3.Capital requirements are
▪Why? Low sunk costs like advertising or R&D
→ Low up-front costs


4.Switching costs are
▪Why? One-time costs that the buyer faces when switching
→Not difficult to try new entrants’ products/services


5.Incumbent’s control of distribution channel is
▪Why? Available sales channel



Output (Q)



of scale


of scale

constant returns

to scale

AC (Q)

MGMT 449 | Lee 14

MGMT 449 | Lee

Threat of New Entrants is High When High Low

6.Cost disadvantages independent of scale X

1) Incumbent’s proprietary knowledge is
▪Why? Not protected knowledge by law


2) Incumbent’s access to raw material is
▪Why? Available raw materials


3) Incumbent’s access to government subsidies is
▪Why? No favorable government policies



MGMT 449 | Lee 16

MGMT 449 | Lee

▪ The industry threat coming from existing

▪ Often the most visible competitive force (price
reductions, advertising battles, new product
introductions, additional services, etc.).


MGMT 449 | Lee

Intensity of Competitive Rivalry is High When: High Low

1.Number of competitors is
▪Why? Fierce competition


2. Balance of competitors in size is
▪Why? No dominant industry leader. Fierce competition


2. Industry growth rate is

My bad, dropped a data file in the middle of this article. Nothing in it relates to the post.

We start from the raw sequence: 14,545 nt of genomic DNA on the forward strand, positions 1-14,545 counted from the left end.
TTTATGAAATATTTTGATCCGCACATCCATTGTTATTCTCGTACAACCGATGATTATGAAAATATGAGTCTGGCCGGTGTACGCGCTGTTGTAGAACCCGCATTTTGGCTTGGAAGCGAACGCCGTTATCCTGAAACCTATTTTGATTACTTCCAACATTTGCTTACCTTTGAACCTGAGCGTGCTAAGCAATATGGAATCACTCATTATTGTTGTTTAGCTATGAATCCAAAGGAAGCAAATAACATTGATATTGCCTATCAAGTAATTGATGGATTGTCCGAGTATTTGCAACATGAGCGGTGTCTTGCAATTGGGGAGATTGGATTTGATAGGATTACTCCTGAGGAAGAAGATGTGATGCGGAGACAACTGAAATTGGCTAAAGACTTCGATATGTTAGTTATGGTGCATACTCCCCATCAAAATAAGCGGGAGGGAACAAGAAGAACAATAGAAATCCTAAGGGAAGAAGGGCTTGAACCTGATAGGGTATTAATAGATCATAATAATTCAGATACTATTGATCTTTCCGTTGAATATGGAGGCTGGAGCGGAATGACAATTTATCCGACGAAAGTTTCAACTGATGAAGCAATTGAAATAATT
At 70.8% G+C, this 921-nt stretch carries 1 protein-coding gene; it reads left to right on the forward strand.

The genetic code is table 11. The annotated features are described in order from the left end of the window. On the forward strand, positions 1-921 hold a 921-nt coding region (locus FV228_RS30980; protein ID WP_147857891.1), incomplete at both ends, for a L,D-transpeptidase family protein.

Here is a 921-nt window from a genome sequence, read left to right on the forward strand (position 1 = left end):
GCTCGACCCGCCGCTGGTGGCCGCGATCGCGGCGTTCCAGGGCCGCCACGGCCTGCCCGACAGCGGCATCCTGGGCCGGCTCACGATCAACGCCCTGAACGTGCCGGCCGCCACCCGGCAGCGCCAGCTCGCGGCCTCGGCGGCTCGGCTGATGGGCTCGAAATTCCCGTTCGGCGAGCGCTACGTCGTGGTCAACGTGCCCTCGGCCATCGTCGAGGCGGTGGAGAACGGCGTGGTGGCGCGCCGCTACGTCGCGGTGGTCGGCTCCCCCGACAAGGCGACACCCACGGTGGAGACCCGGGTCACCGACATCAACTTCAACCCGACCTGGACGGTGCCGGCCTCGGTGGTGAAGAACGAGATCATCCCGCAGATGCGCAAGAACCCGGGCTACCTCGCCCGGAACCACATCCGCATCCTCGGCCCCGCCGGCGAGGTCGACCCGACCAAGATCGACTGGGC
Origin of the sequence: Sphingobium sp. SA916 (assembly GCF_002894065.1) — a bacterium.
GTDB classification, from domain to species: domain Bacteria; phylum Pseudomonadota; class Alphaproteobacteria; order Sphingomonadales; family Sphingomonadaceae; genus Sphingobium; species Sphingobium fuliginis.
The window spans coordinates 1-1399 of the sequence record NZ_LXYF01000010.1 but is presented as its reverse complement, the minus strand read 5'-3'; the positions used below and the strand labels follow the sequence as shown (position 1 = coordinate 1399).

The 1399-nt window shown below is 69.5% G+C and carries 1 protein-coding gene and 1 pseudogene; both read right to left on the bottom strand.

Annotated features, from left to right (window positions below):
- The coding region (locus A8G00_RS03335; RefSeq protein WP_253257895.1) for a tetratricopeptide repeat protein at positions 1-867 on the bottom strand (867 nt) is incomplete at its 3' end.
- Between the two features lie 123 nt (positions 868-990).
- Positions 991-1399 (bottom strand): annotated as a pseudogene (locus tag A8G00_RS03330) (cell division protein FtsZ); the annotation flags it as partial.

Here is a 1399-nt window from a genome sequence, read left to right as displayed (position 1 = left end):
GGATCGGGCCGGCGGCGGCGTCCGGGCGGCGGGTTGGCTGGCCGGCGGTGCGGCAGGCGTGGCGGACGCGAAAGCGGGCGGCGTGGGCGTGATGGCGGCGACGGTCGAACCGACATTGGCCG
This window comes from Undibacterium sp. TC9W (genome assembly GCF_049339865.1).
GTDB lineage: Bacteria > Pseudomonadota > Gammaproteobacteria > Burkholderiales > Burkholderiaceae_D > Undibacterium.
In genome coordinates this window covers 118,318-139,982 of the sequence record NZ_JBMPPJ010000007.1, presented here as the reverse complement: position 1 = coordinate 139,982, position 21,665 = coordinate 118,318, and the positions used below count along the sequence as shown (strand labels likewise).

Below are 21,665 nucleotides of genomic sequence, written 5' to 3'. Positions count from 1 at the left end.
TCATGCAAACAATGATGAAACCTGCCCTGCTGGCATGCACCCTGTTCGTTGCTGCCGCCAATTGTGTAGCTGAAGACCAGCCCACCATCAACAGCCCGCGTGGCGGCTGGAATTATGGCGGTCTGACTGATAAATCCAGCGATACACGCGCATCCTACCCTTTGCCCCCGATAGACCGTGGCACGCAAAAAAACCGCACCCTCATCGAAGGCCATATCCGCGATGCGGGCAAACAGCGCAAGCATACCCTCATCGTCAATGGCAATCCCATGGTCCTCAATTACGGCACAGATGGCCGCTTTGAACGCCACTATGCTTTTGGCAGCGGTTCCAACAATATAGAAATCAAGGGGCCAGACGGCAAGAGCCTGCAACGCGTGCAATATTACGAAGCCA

▪Why? A fight for market share


3.Fixed or storage costs are
▪Why? Pressure to increase market share


4. Product differentiation is
▪Why? Homogeneous products are perfect substitutes. Price


5. Switching costs are
▪Why? Easy to try rivals’ products/services


6. Exit barriers are
▪Why? Firms tolerate low profitability



MGMT 449 | Lee 19

Substitutes almost always exist and are similar to new entrants,
but the threat is from a different product, not a different

Industry profits threatened most if…

▪ Another product or service fulfills the same need and offers a
better price-for-performance trade-off (at similar usage levels).

1. Similar performance, lower price.

2. Similar price, greater performance.

MGMT 449 | Lee


Chap 2.


▪ Substitute or complement?

▪ Substitutes → increase in the price of A increases demand for B.

(ex. Parking permit vs. bus passes, Coffee vs. Juice)

▪ Complements→ increase in the price of A decreases demand for B.

(ex. Gas vs. parking permits, Hamburger vs. Ketchup)

MGMT 449 | Lee

Chap 2.


Powerful buyers typically demand lower prices but sometimes
higher quality and/or greater service, too. They also play
competitors against each other.

MGMT 449 | Lee

▪ high quality

Chap 2.


MGMT 449 | Lee

Power of Buyers is High When: High Low